Why there is a gay character in my book about World War II

There is very little written about the involvement of gays and lesbians in the 20th century military.   No surprise there.   But, same-gender loving people did serve in America’s military throughout all its wars because they existed throughout all its society.

One of the secondary characters in my book:  Long Way Home: A World War II Novel is a hard-nosed, by-the-book, recruit trainer.   His name is Sergeant Robert Moses, a career soldier, a Negro and a gay man.

In a few chapters of my novel Moses describes his feelings about being a gay man and how it affects his relationship with the Army, his family and his lover.

I talk about this issue on my YouTube channel.    Let me know what you think!

The Gay Theme in Long Way Home

Thanks to the Truth Wins Out website for this amazing graphic!gays_military-749694

1-day Free eBook promo-Major Harriet M. West

A Women’s Army Auxiliary Corps (WAACS) would probably have been dismissed out of hand except it was 1941 and the country was engaged in a World War requiring all of the country’s resources.   By the end of World War II in 1945 there were 265,000 women in uniform, of them more than 6,000 were African-American women.

waddy

Harriet M. West became the first, Black major in the U.S. Women’s  Army Corps on August 21, 1943.  Once promoted to that rank she became an aide to WAAC Director, Oveta Culp Hobby and an advisor to the army on racial issues. West, and Major Charity Adams were the only black women to attain the rank of major during World War II.

In commemoration of Major West’s accomplishment 70 years ago, I am offering my eBook:  Long Way Home:  A World War II Novel  for FREE at the Amazon and Kindle bookstores on August 21, 2013.   Please click on the book cover to access the free offer.  I hope you’ll enjoy the read!

Book Cover

The Book: How it All Began


 

Long Way Home:  A World War II Novel is historical fiction and I have been at work on the project for more than five years.  The idea began in a very informal way after a series of conversations with a friend’s aunt who was a WWII veteran and one of the 150,000 members of the Women’s Army Auxiliary Corps.   Her memories of life at the Ft. Huachuca Army base  provide the novel’s setting and emotional center.

My father also served in WWII as a Private First Class.  He enlisted in 1943, just shy of 18 years old and worked in the Transportation Corps.   We spoke only a few times about his army service but he recounted fondly the many places he’d seen during his service, among them: New Orleans, San Francisco and Liverpool, England.   He wasn’t one of the “stand out” black soldiers of WWII–like the Tuskegee Airmen or naval hero Dorie Miller–he was just a regular soldier.

After Ken Burns’ produced his iconic The War series (amidst allegations of omitting the contributions of Latino soldiers*) I began to imagine there were many men and women, like “aunt” Lil and my father, who never won Medals of Honor during WWII or even got to the front lines, but whose service was nevertheless honorable.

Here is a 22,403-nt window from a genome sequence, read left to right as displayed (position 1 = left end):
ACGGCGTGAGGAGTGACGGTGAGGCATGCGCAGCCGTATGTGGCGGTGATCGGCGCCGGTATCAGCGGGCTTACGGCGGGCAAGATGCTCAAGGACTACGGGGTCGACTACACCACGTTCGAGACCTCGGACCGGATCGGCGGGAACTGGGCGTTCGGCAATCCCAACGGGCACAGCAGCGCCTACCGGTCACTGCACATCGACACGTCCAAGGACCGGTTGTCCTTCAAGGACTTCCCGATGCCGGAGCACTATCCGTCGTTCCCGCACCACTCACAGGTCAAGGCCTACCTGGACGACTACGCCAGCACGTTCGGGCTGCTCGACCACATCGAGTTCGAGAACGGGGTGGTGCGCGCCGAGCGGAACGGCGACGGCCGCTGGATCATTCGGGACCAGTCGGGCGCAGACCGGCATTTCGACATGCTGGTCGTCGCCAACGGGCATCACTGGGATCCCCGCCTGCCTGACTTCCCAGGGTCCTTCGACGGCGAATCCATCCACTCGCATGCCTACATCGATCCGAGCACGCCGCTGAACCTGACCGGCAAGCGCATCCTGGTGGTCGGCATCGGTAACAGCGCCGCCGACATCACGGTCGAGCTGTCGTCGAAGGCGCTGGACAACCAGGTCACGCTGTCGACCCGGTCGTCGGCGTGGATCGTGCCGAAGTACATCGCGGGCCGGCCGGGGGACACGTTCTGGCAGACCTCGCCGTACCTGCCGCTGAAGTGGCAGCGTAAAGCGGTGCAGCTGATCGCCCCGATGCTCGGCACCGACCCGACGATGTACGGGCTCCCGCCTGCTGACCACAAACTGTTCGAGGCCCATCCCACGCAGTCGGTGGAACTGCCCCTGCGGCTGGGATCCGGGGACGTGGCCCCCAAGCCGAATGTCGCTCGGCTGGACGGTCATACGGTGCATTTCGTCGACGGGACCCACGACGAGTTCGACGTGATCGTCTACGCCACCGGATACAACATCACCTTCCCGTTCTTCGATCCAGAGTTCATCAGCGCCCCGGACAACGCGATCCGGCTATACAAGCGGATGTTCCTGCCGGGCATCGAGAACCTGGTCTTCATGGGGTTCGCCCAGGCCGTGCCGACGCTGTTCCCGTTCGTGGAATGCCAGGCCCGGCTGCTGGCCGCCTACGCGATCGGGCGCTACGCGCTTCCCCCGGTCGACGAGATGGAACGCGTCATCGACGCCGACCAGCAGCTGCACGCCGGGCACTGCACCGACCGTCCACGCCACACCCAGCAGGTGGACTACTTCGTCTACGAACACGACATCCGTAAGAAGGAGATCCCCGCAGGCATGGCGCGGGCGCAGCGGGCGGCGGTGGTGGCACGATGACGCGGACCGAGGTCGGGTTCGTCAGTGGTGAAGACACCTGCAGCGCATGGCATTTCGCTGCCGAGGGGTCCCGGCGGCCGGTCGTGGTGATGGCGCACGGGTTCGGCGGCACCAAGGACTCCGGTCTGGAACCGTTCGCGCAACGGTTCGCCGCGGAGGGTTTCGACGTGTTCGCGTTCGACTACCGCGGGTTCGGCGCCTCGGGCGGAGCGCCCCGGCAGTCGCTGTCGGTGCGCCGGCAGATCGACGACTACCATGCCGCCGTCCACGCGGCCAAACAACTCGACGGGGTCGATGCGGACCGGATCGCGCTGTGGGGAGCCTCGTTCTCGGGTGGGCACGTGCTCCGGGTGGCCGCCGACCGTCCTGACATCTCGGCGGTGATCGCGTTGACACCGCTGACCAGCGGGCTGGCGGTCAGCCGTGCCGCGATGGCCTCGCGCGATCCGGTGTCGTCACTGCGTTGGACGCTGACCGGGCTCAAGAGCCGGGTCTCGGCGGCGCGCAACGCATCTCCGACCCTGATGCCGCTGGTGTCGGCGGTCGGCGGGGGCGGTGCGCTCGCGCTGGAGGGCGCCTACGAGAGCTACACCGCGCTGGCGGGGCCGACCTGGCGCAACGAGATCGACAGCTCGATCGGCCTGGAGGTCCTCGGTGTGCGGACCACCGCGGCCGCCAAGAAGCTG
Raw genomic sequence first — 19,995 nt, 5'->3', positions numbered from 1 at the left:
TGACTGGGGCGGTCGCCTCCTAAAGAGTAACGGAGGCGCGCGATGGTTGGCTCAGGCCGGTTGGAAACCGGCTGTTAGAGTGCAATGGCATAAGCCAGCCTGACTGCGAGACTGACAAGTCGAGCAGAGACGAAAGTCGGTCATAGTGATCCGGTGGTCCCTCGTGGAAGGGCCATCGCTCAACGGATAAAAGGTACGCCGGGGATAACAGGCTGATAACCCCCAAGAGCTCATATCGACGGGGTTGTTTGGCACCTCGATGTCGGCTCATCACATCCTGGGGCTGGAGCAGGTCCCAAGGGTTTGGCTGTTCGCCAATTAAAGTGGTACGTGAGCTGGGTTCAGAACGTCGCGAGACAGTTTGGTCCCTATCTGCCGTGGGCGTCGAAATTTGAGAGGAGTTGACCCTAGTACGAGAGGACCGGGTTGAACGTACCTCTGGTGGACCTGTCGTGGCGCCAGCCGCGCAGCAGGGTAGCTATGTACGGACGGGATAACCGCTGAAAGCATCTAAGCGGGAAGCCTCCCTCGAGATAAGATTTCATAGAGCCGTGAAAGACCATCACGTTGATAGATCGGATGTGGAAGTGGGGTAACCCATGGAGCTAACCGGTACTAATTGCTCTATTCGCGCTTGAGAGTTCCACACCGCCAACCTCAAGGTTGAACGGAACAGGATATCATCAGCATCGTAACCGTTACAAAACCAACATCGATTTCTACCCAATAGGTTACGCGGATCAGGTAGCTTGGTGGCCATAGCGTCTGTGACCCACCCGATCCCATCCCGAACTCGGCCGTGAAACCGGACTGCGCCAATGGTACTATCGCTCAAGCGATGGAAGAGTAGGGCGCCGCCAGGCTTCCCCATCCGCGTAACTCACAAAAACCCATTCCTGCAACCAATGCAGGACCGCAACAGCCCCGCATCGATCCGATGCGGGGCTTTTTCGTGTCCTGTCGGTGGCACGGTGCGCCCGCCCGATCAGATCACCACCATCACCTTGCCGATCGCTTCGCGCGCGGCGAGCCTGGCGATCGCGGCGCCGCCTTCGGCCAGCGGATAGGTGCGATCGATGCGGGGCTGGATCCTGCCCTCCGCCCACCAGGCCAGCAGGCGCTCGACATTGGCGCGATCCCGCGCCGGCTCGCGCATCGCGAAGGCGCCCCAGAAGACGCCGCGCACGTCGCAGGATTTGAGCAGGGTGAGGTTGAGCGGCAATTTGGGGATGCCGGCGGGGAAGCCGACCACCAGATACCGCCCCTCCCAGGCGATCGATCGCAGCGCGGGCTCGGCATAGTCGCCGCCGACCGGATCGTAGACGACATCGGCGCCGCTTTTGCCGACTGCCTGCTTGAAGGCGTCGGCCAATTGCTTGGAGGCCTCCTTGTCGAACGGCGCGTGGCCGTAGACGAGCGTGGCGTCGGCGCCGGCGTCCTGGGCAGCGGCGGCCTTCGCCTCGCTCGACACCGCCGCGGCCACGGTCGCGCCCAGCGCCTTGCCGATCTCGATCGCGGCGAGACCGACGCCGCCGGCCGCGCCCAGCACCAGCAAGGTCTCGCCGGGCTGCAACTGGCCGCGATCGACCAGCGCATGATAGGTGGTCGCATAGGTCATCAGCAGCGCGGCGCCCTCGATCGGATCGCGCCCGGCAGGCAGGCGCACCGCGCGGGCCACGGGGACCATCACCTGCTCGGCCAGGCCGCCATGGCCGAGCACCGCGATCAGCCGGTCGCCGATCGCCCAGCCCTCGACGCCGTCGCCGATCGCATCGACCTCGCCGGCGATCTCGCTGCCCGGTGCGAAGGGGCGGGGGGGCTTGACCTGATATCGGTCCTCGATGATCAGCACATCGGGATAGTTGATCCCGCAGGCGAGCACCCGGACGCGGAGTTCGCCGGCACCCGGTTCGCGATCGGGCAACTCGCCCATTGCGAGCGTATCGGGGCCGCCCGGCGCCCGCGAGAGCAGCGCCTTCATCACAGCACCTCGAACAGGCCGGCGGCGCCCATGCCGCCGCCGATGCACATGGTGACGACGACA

PFC Sam McGarrah (my father)

The research that was required of the storytelling was daunting and many times I thought I’d bitten off more than I could chew.   Ultimately, doing the research  became an exhilirating treasure hunt.

Long Way Home has romance, conflict, celebration, humor and also detail about the tenor and tone of a segregated Army experience that is a microcosm of the Negro experience in 1940’s America.

 

* Hundreds of thousands of Hispanics served in the military during WWII; and 13 Hispanic servicemen were awarded the Medal of Honor for their WWII service.

Long Way Home is available as an eBook

updated July 2013 (original post April 2011)

Fort Huachuca-Home of the African American Soldier

Note:  This post was corrected on December 4, 2013.  The previous post erroneously listed Ft. Huachuca’s acreage.   In actuality, during WWII the base was more than 71,000 acres and today is some 73,000 acres.   Thanks to  Major General (retired) John M. Custer for the correction.

Two-thirds of my work of fiction, Long Way Home:  A World War II Novel is set on a 73,000-acre, army base in southeast Arizona that still operates today as an army installation.

Fort Huachuca has been significant in the training of black soldiers since the late 19th century and during World War II served the largest concentration of African-American (Negro) soldiers.

SoldiersatHuachuca

Continue reading

Long Way Home


 

It is 1943 and America’s involvement in World War II is at its heights.  The paths of two young dreamers cross on a segregated army base near Tucson, Arizona where they fall in love, fight personal battles and complete their journeys of self discovery.

Book Cover

Nearly one million black soldiers served in WWII and most never faced combat.             Long Way Home imagines the daily lives of these men and women, far away from the front lines, whose struggles and triumphs paved the way for America’s civil rights movement.